Tuesday, July 31, 2012
The 1st North Dakota Volunteers set sail from the Philippines on this date in 1899. They had arrived in the islands the previous summer to take part in the Spanish-American War, but stayed long enough to fight in the Philippine-American War that spring.
During the 1890s, the United States grew increasingly wary of reports of Spanish atrocities in their colonial possessions. Particularly unsettling were stories from nearby Cuba, where injustices grew in magnitude and frequency. When the U.S. battleship Maine sunk mysteriously off the coast of Havana, blame was quickly placed on Spain. The U.S. sent an ultimatum to Spain to surrender Cuba, to which Madrid responded with a declaration of war. President McKinley and Congress soon followed with a war declaration of their own, beginning the Spanish-American War. Although much of the war was fought in Cuba, the U.S. also attacked Spain’s possessions in the Pacific, including the Philippines.
In 1898, North Dakota’s Guard unit was called up for duty in the Philippines. “Eight companies were chosen to become the 1st North Dakota Volunteer Infantry Regiment.” These 685 guardsmen arrived in Manila in July, and within two weeks found themselves fighting one of the largest battles of the war. The Battle for Manila featured an intense firefight between the Spanish forces, entrenched in the island capital, and the American forces surrounding the bay. In a few days, the American forces captured the city.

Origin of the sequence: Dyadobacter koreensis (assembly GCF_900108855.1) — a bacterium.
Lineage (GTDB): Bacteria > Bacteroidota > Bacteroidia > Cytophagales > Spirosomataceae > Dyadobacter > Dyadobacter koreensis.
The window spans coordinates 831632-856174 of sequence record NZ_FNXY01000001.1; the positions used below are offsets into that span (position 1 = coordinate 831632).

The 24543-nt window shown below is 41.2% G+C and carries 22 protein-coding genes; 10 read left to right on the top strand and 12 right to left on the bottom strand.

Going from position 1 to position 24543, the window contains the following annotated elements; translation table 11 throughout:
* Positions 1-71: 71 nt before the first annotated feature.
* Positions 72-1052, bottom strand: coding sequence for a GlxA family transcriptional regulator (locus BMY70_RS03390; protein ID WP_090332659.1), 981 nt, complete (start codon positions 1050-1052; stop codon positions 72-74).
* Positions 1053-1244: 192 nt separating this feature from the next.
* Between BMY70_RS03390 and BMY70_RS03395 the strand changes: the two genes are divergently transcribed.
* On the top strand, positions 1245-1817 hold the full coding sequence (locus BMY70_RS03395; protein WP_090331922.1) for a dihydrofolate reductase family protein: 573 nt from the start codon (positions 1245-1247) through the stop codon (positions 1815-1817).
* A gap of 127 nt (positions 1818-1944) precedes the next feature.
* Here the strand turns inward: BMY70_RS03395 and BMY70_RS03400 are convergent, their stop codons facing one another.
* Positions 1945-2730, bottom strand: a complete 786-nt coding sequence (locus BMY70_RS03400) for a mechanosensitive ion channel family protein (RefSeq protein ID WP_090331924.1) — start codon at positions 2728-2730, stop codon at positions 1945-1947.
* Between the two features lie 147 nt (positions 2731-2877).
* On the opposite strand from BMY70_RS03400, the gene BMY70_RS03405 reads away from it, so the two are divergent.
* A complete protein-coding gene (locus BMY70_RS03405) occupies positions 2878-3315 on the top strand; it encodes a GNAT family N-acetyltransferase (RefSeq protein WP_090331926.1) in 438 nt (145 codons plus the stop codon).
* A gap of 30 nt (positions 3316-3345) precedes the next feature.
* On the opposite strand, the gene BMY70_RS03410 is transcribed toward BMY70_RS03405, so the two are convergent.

The North Dakota volunteers were tasked with occupying the city and surrounding area, serving to protect the Filipinos from the Spanish. However, in February, a Filipino insurrection led by Emilio Aguinaldo occurred after American sentries fired shots from the San Juan del Monte Bridge in Manila. The following day, General MacArthur declared war, and the North Dakota volunteers found themselves in the midst of yet another conflict. They fought for three days during the Battle of Manila, and were then sent to various conflicts around the islands.
On July 31, 1899, a year after their arrival, they departed the Philippines on a Navy transport. A month later, they arrived in San Francisco and soon returned to North Dakota. They had lost seven men to conflict and nine to disease, but not one to desertion.
Dakota Datebook written by Jayme Job
Wagner, Steven. January 3, 1999.“N.D. Soldiers Ready for any Fight, Historian Credits Hard Work Ethic for Getting Troops Through Battles,” Inforum: Fargo, ND.
Durand, John. 2009. The Boys: 1st North Dakota Volunteers in the Philippines. Puzzlebox Press: Elkhorn, WI.